The US homicide rate for victims ages 10 to 24 is down by half since 1993. Despite the tragic shootings at schools in the past two decades, the statistics suggest kids are safer now.
AP/Star-Telegram, David Kent
The homicide rate for older children and young adults has hit its lowest point in at least three decades, but the decline has been slowing, according to a new government report.
In 2010, the homicide rate for victims ages 10 to 24 was less than half the rate seen in 1993, when there was an explosion in crime tied to crack cocaine.
The report released yesterday echoes earlier findings about a national decline in killings and other crimes, but offers a more focused look at what is one of the most affected groups. Ages 10 to 24 account for about a third of slaying victims. The highest homicide rates are consistently seen in people in their late teens and 20s.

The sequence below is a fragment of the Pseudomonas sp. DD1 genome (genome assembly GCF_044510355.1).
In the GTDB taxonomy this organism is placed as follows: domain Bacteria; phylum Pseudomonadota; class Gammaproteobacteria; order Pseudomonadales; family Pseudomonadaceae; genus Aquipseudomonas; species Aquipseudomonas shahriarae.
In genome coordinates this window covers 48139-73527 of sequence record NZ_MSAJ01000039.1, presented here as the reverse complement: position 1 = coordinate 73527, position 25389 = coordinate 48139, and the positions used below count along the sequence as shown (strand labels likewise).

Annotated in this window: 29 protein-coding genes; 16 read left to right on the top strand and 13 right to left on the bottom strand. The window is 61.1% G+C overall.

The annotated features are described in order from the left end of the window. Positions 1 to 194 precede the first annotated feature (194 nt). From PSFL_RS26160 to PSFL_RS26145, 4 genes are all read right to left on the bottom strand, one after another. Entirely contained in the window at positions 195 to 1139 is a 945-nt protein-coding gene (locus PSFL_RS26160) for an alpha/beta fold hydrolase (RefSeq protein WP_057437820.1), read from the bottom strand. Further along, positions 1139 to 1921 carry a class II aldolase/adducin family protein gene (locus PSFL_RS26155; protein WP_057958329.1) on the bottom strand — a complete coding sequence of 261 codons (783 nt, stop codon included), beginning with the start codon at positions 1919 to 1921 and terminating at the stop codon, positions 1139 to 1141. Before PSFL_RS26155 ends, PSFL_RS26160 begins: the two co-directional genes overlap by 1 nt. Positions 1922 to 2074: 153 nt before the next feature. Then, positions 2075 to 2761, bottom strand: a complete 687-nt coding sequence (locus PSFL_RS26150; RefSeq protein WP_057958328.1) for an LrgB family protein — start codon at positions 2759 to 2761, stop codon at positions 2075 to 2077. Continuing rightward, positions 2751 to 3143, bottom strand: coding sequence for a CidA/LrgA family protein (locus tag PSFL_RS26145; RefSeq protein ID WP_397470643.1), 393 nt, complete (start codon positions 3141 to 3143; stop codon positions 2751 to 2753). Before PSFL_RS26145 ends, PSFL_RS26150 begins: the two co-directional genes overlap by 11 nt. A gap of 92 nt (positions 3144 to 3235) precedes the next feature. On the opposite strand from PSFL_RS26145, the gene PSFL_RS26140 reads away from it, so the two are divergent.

"That's what drives the national numbers. That's the ballgame," said David Hemenway, director of the Harvard University's Injury Control Research Center. He was not involved in the new study.
There are various theories for the drop in youth killings and other crimes since the early 1990s, ranging from the economy to police work or public health campaigns. None completely explain the trend, said Mr. Hemenway, a member of a National Academy of Sciences' group examining crime trends.